Deconstructing Equality

Vinoth Ramachandra

The real test of whether we or our governments understand the concept of human rights is whether we or they are willing to defend the rights of our enemies.

I believe that the near-hysterical denunciation of the white far-right marchers in Charlottesville, Virginia, with numerous calls on Twitter and elsewhere for their sacking from their jobs and expulsion from universities, is evidence of a lack of understanding about human rights.

The marchers were protesting the demolition of a statue of General Robert E. Lee, one of the leaders of the Confederate Army in the American Civil War. Whatever Lee’s political views, no historian doubts his military genius. And if city mayors and state governors are going to expunge memorials to Americans who were “pro-slavery” or “white supremacists”, they should begin with Thomas Jefferson and shut down the University of Virginia. And, in Britain, the memorials to Churchill and a host…

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Holy Spirit and Apologetics

The narcissistic curiosity of googling one’s own name could be a phenomenon worth reflecting on. It could be a form of taking a selfie– with the exception that it is indulged within one’s own cloistered spaces, and thus, exhibits a deeper level of sophistication on the gradient of vanity– a form of deconstruction where I watch myself watching me, unlike when I google someone else!

well, in the process of all the self-indulgence, the google tossed way too many Varughese Johns– 2,67,000 to be precise, and that in 0.68 seconds.

This somewhat explains my adoption of Aruthuckal Varughese John as the nom de plume hence forth. Aruthuckal happens to be my family– house name in Kerala. My efforts to find what it means has thus far failed. It probably means pirate! 🙂

Anyway, the first use of this variant has appeared in the chapter I contributed in this book edited by my friend, Roji T George. The volume is a fantastic collection. My article is titled Third Article Theology and Apologetics.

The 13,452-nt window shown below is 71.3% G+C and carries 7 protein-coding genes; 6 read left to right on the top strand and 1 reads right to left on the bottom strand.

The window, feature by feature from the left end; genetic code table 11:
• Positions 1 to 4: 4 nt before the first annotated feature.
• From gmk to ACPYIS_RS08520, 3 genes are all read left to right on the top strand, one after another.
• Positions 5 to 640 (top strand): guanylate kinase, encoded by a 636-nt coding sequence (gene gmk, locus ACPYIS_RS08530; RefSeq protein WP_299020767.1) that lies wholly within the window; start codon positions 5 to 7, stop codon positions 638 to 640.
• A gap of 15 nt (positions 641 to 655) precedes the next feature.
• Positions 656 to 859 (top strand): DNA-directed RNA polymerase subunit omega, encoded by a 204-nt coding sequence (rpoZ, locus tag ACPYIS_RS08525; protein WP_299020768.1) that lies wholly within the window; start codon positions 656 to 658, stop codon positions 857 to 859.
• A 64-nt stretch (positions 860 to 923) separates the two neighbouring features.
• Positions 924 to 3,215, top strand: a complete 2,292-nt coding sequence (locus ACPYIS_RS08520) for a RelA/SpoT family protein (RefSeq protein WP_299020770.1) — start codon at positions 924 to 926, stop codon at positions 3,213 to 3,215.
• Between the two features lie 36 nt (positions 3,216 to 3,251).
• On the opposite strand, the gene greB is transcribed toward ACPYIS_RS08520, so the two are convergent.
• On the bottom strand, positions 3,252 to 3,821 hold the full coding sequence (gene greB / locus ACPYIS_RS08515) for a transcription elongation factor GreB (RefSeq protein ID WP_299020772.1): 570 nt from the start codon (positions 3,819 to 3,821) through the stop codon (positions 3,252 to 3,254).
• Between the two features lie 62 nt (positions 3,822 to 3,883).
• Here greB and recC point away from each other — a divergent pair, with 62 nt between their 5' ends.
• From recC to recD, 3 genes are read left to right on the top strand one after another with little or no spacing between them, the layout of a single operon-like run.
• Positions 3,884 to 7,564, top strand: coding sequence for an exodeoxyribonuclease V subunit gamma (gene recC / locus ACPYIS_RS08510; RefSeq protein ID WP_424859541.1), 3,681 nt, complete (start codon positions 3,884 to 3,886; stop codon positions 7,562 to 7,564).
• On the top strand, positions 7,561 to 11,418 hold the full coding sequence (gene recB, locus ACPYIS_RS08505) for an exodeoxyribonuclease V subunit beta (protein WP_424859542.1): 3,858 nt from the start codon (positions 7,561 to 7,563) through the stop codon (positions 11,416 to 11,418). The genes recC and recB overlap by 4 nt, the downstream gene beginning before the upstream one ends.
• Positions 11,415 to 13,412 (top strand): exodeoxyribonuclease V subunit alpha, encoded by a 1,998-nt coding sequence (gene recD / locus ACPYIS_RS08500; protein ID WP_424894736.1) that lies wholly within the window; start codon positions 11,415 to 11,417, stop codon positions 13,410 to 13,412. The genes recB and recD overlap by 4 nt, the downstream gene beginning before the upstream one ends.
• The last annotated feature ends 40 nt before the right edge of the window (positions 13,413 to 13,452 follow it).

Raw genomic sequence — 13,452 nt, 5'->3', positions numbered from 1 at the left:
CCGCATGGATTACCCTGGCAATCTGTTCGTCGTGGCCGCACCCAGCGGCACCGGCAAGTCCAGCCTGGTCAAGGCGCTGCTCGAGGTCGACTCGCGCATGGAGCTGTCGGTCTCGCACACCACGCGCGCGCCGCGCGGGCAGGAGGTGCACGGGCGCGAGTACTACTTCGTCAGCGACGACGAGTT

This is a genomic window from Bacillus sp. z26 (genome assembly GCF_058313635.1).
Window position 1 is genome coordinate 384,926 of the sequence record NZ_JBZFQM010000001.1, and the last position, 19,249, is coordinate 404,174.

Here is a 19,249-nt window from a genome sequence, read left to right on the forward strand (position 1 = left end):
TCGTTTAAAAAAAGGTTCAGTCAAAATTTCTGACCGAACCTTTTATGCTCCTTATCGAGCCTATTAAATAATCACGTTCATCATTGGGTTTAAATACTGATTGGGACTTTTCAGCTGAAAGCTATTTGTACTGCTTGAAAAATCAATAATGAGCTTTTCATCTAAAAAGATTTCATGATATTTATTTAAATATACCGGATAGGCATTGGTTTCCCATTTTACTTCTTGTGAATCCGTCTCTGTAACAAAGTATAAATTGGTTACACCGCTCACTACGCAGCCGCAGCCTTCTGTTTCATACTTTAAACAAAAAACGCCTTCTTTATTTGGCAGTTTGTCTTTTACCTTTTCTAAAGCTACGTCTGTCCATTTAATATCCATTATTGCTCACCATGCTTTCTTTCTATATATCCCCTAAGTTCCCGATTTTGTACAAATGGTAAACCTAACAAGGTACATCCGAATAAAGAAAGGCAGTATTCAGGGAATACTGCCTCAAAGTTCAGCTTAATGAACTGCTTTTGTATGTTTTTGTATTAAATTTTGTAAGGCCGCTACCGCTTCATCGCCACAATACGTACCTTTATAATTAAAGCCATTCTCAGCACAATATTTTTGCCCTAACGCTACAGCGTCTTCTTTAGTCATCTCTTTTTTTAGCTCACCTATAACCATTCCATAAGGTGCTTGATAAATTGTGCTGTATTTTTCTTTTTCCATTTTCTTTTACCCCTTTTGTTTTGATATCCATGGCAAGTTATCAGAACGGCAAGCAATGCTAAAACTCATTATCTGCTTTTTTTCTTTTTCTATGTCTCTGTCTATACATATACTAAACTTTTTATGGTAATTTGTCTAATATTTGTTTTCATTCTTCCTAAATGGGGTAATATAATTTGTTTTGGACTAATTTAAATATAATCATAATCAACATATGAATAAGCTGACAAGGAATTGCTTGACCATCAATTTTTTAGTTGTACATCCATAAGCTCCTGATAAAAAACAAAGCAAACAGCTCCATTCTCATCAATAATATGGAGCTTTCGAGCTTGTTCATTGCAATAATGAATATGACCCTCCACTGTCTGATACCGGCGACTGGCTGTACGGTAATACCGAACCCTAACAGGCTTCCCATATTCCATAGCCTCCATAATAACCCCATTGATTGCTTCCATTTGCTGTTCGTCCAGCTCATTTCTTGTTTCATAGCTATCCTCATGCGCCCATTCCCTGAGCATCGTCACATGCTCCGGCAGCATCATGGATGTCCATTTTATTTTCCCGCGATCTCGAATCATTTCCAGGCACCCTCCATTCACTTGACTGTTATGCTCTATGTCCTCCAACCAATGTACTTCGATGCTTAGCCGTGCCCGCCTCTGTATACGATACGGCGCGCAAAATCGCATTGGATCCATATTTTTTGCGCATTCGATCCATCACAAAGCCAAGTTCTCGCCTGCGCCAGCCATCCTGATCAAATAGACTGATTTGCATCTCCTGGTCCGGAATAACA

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My paper argues that the loss of the transcendence from a culture is maximally a loss of the Holy Spirit. After all, unlike the Holy Spirit, the other two members of the Trinity have a visible trail—the Father, his created order (natural theology) and the Son his historical presence (Theology of redemption). Whereas, the self-effacing Holy Spirit is “neither seen nor known” by the world (John 14:17) or by the Church that succumbs to the spirit of the age. In short, the cultural influence of naturalism has left the church Spirit-impoverished.

Thus, I explore how we may recover this loss and prioritize the Spirit? If we looked carefully, a Spirit priority seems to follow the structure of function within the economic Trinity. That is, while the Trinitarian order follows the Father sending the Son to complete the work of redemption followed by the sending of the Spirit to sanctify the Church, human encounter seems to always require an inverse Trinitarian order. It is the Spirit who testifies to the Lordship of Christ, for “no one can say ‘Jesus is Lord’ except by the Holy Spirit” (1 Cor 12:3), and it is in Jesus in whom the “whole fullness of deity dwells bodily” (Col 2:9), that we see the face of the Father (John 14:9).